Local publication sued for defamation

A recent edition of Gotcha!, a local crime news publication. (Photo by Michael Schwartz)

A recent edition of Gotcha!, a local crime news publication. (Photo by Michael Schwartz)

A tabloid known for posting mug shots from Richmond area arrests might soon have its own day in court.

A defamation lawsuit was filed recently against the current and former publishers of the weekly crime news publication Gotcha!, the City of Richmond and the city’s former police chief.

The suit was filed April 29 in Richmond Circuit Court by Dwaine G. Tolliver, who alleges that his appearance in Gotcha in April 2012 caused him harm. He demands a jury trial and damages of $250,000.

Tolliver’s suit makes its case against former Richmond police chief Bryan Norwood, World Media Enterprises, Media General and the City of Richmond.

Norwood was chief of the city’s police department when an article in the April 28, 2012, edition of Gotcha “accused Tolliver of being a recent arrestee charged with assault and battery,” the suit states.

The allegations in the article were false and defamatory, the suit claims. It claims that the city, through Norwood, provided false and defamatory information on Tolliver that was published “recklessly and maliciously.”

Media General is the Richmond-based media firm that until last summer owned Gotcha. It sold most of its newspaper operations, including Gotcha, to a subsidiary of Warren Buffett’s Berkshire Hathaway.

World Media Enterprises was the entity set up to hold Media General’s newspapers after the sale.

David Prince, a Richmond attorney representing Tolliver, said he hasn’t yet served the suit to the defendants. That should take place in the next 90 days, he said. He declined to comment until it is served.

Richmond City Attorney Allen Jackson said his office is aware of the suit but did not comment further on the case. Norwood resigned as chief of police in February.

Media General spokesperson Lou Anne Nabhan said the company does not comment on litigation matters.

World Media Enterprises is now part of Berkshire subsidiary BH Media Group. A message left for BH Media spokesman Larry King was not returned by press time.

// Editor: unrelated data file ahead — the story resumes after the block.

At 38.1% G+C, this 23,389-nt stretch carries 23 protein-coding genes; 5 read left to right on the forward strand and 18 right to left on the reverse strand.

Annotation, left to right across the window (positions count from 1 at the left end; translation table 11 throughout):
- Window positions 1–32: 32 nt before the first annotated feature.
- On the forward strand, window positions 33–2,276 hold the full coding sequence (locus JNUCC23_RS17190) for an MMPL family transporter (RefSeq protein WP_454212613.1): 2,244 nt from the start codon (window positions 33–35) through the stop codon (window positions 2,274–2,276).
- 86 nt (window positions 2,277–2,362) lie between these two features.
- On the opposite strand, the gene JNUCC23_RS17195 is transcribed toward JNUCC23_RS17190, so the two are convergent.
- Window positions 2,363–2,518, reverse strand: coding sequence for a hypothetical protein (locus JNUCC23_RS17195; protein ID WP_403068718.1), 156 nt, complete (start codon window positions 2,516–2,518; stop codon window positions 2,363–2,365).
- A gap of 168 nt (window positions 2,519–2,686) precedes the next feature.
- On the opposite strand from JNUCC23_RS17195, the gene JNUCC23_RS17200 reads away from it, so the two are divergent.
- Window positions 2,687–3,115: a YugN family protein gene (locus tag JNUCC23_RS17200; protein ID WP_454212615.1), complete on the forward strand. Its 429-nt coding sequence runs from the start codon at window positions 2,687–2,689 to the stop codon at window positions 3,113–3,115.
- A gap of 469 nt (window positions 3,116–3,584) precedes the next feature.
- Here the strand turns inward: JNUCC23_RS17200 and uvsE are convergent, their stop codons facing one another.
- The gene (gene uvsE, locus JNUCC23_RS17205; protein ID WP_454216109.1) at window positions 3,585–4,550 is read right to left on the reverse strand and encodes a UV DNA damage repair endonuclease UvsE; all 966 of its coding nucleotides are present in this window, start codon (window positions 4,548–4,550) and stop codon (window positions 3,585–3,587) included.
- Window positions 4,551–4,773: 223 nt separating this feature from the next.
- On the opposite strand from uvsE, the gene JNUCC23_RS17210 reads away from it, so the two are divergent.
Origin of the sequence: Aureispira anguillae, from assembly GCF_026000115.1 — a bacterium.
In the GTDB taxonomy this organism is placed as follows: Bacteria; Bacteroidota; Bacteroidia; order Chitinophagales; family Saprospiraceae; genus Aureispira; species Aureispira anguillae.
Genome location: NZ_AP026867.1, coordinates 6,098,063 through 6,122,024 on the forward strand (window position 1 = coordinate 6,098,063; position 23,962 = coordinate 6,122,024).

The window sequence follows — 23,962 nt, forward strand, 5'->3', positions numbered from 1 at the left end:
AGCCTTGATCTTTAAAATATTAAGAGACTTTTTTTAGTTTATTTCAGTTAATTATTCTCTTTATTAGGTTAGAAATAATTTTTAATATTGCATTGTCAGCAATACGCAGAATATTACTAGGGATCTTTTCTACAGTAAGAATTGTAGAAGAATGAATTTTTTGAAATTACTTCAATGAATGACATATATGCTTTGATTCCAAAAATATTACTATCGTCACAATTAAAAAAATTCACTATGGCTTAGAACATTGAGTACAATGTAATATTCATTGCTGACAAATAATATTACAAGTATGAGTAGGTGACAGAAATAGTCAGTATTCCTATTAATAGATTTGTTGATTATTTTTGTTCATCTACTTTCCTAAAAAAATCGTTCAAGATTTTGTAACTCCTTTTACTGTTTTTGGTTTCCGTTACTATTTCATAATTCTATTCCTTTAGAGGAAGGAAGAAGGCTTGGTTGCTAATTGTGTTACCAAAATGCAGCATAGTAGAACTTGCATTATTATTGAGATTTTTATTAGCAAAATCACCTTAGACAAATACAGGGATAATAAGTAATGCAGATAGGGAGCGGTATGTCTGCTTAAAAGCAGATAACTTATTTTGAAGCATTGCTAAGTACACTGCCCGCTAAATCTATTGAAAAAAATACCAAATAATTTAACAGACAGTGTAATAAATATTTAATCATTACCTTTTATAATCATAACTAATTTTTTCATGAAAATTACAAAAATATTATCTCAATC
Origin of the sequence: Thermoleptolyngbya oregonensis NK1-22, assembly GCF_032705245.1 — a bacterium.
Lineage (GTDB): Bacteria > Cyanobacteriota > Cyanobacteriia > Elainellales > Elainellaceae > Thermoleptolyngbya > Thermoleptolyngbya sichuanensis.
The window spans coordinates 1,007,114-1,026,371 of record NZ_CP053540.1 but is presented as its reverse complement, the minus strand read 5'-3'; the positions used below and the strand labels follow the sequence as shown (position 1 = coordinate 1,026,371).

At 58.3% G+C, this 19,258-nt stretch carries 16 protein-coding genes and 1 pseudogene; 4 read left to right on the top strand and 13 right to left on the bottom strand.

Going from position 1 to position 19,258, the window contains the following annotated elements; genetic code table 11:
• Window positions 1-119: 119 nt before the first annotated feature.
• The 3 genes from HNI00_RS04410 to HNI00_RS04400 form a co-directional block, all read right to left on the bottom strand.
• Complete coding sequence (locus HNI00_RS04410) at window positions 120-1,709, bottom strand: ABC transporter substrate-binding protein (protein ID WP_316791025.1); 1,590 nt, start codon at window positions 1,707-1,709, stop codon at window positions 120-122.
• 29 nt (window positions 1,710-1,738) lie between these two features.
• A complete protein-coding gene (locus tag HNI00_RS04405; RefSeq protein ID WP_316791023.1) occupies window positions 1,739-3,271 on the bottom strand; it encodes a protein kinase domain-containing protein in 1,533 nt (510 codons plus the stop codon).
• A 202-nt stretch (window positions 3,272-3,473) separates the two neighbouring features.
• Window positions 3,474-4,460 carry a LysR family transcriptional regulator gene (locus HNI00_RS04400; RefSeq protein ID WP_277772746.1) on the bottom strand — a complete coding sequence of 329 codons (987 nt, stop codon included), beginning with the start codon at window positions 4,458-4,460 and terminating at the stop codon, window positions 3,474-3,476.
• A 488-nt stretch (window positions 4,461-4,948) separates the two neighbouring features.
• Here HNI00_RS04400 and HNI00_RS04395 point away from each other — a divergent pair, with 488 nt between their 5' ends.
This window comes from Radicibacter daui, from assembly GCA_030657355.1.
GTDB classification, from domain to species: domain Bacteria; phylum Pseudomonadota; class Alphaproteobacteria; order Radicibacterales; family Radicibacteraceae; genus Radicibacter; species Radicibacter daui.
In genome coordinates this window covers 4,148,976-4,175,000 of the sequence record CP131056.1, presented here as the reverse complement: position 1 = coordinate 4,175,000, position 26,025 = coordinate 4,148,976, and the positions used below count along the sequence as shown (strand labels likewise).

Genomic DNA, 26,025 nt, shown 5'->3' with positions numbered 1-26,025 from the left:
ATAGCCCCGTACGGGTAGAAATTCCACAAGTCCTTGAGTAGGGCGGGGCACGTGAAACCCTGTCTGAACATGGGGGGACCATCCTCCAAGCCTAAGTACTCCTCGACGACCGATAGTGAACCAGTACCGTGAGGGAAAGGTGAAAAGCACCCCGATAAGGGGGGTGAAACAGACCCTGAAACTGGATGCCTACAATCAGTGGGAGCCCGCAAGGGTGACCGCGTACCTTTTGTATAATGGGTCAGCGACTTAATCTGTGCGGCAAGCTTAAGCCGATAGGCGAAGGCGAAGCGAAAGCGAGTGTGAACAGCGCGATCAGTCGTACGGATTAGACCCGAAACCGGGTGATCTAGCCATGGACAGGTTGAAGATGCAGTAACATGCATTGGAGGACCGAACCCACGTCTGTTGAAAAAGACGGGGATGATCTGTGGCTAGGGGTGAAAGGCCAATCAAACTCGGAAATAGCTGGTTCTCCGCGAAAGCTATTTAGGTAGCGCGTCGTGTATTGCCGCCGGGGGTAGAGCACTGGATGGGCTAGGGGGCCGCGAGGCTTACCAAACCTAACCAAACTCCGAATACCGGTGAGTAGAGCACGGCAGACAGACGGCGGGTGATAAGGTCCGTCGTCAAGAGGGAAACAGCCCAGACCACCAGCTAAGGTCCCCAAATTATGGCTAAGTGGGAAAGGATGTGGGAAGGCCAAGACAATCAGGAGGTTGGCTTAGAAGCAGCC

Media General launched Gotcha in 2010. It is published under the Richmond Media Group, which also oversees the Richmond Times-Dispatch and other publications.

Gotcha’s circulation is 9,000, according to the Richmond Media Group’s website.

The publication makes money off the $1 cover price and advertising, which includes ads for bail bondsmen, personal injury lawyers, and detox clinics, among other services.

Last summer, it began home delivery to customers who also subscribe to the Times-Dispatch.

A recent edition of Gotcha!, a local crime news publication. (Photo by Michael Schwartz)

A recent edition of Gotcha!, a local crime news publication. (Photo by Michael Schwartz)

A tabloid known for posting mug shots from Richmond area arrests might soon have its own day in court.

A defamation lawsuit was filed recently against the current and former publishers of the weekly crime news publication Gotcha!, the City of Richmond and the city’s former police chief.

The suit was filed April 29 in Richmond Circuit Court by Dwaine G. Tolliver, who alleges that his appearance in Gotcha in April 2012 caused him harm. He demands a jury trial and damages of $250,000.

Tolliver’s suit makes its case against former Richmond police chief Bryan Norwood, World Media Enterprises, Media General and the City of Richmond.

Norwood was chief of the city’s police department when an article in the April 28, 2012, edition of Gotcha “accused Tolliver of being a recent arrestee charged with assault and battery,” the suit states.

The allegations in the article were false and defamatory, the suit claims. It claims that the city, through Norwood, provided false and defamatory information on Tolliver that was published “recklessly and maliciously.”

Media General is the Richmond-based media firm that until last summer owned Gotcha. It sold most of its newspaper operations, including Gotcha, to a subsidiary of Warren Buffett’s Berkshire Hathaway.

World Media Enterprises was the entity set up to hold Media General’s newspapers after the sale.

David Prince, a Richmond attorney representing Tolliver, said he hasn’t yet served the suit to the defendants. That should take place in the next 90 days, he said. He declined to comment until it is served.

Richmond City Attorney Allen Jackson said his office is aware of the suit but did not comment further on the case. Norwood resigned as chief of police in February.

Media General spokesperson Lou Anne Nabhan said the company does not comment on litigation matters.

World Media Enterprises is now part of Berkshire subsidiary BH Media Group. A message left for BH Media spokesman Larry King was not returned by press time.

Media General launched Gotcha in 2010. It is published under the Richmond Media Group, which also oversees the Richmond Times-Dispatch and other publications.

Gotcha’s circulation is 9,000, according to the Richmond Media Group’s website.

The publication makes money off the $1 cover price and advertising, which includes ads for bail bondsmen, personal injury lawyers, and detox clinics, among other services.

Last summer, it began home delivery to customers who also subscribe to the Times-Dispatch.

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